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10 November 2012 | last updated at 09:25PM

Fruit of the Maharajas

By Elaine Yim |

The mango tree is regarded as sacred and a symbol of love in Hindu culture, writes Elaine Yim

The fruit can be big, small, oval, round, apple or kidney-shaped.
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IN Hindu culture, the mango tree is regarded as sacred and a symbol of love. The mango has been cultivated in India since time immemorial. It was mentioned in ancient texts, praised by poets and highly regarded by Maharajas. It is regarded as the national fruit of India and considered the king of fruits.

Mango leaves are hung at entrances of homes to invite blessings and prosperity during festivals such as Deepavali and Ponggal, and auspicious occasions like weddings. They are also found in trays of offerings for use in prayers.

Mango trees are easy to grow and maintain. In Malaysia, there is no distinct fruiting season as flowering can occur all year round.

The name mango probably originated from the Tamil word mangai. The Malay name mangga or mempelam is from the Tamil word mangai and the Malayalam word amram respectively.

The scientific name Mangifera indica means a mango-bearing tree from India. There are hundreds of cultivars and more than 1,000 varieties of mango in the world. Popular ones include the Alphonso and Chaunsa from India/Pakistan, Tommy Atkins, Haden, Keitt and Van Dyke from the United States.

In Malaysia, we have Chok Anan, Nam Doc Mai, Mas Muda, Malgoa, Apple, MAHA 65, Golek and Harumanis and many more.

 Cultivars are differentiated by the size of the tree as well as weight, shape, texture, flavour and colour of the fruit.

The fruit can be big, small, oval, round, apple or kidney-shaped.


Native to the Indian subcontinent and Southeast Asia, the mango is a medium to large evergreen tree that can grow to about 30m tall and up to 10m wide. There are also dwarf and semi-dwarf varieties between 2.5m and 6m tall.

The tree has an umbrella-shaped crown, a stout trunk and strong roots that penetrate deep into the ground. The average life span of a mango tree is 20-25 years but some can live up to 100 years and still bear fruit.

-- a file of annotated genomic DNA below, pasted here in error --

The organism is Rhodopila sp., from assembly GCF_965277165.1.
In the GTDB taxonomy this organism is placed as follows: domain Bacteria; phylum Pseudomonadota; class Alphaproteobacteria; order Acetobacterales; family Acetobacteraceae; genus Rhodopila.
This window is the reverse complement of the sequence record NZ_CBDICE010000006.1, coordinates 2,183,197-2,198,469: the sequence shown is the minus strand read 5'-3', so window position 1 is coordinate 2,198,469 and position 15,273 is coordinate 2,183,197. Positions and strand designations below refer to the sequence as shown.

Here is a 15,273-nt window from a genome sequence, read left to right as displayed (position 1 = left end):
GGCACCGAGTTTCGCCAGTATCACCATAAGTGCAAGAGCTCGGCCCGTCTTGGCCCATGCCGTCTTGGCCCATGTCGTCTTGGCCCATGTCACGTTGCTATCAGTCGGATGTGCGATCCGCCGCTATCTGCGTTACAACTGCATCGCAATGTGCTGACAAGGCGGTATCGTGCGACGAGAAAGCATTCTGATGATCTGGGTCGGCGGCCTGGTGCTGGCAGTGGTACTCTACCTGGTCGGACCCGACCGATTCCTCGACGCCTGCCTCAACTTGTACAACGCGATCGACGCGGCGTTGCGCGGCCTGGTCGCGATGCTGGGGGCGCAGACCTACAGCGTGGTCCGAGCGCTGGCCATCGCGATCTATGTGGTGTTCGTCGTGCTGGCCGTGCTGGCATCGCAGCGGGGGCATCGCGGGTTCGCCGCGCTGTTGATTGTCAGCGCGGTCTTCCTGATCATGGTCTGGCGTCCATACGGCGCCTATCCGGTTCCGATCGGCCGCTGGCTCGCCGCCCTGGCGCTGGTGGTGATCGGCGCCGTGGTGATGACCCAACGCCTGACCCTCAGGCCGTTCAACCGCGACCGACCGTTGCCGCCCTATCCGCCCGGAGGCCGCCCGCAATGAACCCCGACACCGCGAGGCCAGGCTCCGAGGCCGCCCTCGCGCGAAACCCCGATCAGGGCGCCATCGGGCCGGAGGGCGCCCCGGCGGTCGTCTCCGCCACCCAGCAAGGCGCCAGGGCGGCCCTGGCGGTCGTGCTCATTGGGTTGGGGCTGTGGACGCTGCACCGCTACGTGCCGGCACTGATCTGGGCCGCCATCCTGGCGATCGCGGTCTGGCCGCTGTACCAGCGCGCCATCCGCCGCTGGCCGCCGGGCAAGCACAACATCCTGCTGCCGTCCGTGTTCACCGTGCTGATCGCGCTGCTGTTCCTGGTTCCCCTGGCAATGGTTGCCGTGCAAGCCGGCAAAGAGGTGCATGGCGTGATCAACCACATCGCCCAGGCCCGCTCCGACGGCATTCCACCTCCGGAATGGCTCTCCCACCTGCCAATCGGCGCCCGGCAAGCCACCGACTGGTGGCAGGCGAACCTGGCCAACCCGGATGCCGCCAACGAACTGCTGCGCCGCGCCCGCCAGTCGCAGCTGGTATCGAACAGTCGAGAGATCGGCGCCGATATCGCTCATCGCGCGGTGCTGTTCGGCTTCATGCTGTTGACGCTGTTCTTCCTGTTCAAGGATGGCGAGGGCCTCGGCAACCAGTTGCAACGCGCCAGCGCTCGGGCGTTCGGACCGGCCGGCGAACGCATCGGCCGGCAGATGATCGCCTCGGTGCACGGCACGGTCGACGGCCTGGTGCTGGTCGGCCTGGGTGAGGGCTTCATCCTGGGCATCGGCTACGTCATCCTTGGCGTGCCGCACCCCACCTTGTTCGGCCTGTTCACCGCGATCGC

The leaves are oval in shape. The shoots are orange-pink and change to a glossy red and green as they mature. Foliage is beautiful and dense.

The tiny white flowers are pollinated by the Asiatic honey bee (Apis cerana). The fruits take between three and six months to ripen and change from green to yellow, orange or red.

How to grow them

Propagation. You can buy a grafted mango tree from the nursery or grow one from seed. Growing from seed does not always guarantee a good quality fruit as it may not be identical to the parent tree.

North-Indian mango seeds are monoembryonic, containing only one embryo inside the seed husk while Southeast Asian mangoes are mostly polyembryonic i.e. they contain several embryos that are clones of the parent. It takes five to eight years for seedling trees to bear fruit. The trees can grow very huge and strong.

Grafted trees are more suited for the home garden. They are of a more manageable height and will bear good quality fruits in about three to four years’ time.

Before transplanting, place the new plant in the chosen location for a week or so to acclimatise it. Dig a hole twice the width of the root ball and the same depth as the roots.

If the surrounding soil is too hard, loosen it so that the roots can penetrate easily. Add some compost to the bottom of the hole. Place the plant in the centre and refill until soil is level with the ground and water it.

Sunlight. Grow outdoors under the full sun.
Soil. The medium should be light and well-draining. It can adapt to a wide range of soils but loamy soil is most suitable.

Water. Regularly water when young and cut down when established. Do not overwater.